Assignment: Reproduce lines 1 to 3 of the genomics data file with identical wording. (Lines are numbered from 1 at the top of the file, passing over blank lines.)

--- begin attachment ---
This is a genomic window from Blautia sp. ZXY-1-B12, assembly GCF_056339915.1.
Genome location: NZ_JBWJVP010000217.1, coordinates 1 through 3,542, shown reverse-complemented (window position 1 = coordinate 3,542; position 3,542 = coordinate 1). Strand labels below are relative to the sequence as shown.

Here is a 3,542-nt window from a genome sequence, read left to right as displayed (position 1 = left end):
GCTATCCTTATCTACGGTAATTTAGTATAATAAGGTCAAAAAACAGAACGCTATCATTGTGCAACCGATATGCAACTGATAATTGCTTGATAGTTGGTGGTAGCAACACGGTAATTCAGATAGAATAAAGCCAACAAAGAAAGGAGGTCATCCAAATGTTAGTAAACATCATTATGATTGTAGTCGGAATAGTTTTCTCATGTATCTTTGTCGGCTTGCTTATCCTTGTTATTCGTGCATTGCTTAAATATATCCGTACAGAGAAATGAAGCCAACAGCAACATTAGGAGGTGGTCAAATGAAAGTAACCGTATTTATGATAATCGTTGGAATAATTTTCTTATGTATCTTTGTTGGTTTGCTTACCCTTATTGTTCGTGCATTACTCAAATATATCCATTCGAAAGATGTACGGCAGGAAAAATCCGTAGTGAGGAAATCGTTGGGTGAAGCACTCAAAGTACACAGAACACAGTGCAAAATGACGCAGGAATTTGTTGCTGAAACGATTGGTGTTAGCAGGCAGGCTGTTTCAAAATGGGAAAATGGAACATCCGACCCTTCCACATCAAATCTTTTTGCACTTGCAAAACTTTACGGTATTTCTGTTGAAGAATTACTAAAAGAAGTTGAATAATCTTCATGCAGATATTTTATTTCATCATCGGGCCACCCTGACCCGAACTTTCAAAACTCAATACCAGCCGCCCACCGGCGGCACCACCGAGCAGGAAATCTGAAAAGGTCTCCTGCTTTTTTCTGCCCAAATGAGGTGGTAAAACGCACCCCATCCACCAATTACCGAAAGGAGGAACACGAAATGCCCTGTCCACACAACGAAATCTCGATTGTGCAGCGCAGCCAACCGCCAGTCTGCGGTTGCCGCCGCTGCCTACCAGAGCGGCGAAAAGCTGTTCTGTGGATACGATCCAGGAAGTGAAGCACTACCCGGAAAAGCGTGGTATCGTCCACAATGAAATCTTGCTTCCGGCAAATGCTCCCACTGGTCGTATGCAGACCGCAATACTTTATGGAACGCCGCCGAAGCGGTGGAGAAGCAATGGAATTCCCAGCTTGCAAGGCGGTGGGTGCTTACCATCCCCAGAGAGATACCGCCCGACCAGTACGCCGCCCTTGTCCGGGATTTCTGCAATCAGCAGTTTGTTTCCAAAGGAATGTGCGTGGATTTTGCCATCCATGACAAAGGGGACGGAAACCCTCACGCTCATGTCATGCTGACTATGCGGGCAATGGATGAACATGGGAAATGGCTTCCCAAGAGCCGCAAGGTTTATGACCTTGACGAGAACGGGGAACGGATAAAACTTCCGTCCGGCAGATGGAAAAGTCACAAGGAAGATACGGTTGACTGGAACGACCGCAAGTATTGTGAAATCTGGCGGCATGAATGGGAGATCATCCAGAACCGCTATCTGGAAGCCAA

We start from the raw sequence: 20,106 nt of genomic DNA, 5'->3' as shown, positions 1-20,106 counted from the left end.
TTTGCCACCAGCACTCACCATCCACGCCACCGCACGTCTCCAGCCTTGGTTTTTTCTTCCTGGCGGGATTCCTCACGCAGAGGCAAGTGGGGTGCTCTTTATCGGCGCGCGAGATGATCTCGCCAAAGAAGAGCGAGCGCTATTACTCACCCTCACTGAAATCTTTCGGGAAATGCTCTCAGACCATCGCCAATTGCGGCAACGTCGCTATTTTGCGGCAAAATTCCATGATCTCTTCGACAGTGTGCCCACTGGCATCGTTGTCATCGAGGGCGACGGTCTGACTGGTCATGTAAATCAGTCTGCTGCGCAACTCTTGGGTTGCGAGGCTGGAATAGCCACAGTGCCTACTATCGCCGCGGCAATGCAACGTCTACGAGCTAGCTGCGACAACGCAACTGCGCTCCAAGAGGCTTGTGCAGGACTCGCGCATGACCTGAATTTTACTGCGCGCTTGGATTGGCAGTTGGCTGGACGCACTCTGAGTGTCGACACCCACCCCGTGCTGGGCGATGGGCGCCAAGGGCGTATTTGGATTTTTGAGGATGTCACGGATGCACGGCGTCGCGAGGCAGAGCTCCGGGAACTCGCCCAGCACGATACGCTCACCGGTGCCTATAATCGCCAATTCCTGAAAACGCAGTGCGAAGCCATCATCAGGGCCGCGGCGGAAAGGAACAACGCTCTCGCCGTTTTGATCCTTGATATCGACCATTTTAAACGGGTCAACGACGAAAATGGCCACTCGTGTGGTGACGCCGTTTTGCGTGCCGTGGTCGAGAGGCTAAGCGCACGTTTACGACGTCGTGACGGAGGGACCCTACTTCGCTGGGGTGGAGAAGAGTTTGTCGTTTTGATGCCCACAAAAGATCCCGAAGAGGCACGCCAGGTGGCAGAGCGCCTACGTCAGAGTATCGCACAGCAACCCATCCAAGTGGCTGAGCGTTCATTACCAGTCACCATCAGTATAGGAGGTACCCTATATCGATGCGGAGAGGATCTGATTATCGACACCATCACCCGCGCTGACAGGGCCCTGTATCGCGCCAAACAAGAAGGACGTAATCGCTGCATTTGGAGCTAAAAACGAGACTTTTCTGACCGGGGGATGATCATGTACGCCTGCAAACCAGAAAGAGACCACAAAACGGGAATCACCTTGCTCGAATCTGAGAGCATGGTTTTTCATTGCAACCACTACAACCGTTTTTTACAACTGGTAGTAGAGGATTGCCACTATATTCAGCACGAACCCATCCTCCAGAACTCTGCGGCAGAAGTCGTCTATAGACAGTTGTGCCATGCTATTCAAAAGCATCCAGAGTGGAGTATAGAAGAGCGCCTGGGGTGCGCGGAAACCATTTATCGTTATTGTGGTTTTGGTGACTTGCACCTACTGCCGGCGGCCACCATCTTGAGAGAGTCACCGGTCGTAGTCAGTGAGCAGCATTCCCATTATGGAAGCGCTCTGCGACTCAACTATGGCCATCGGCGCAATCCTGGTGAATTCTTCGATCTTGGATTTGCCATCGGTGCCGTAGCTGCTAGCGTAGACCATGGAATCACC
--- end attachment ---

This is a genomic window from Blautia sp. ZXY-1-B12, assembly GCF_056339915.1.
Genome location: NZ_JBWJVP010000217.1, coordinates 1 through 3,542, shown reverse-complemented (window position 1 = coordinate 3,542; position 3,542 = coordinate 1). Strand labels below are relative to the sequence as shown.

Here is a 3,542-nt window from a genome sequence, read left to right as displayed (position 1 = left end):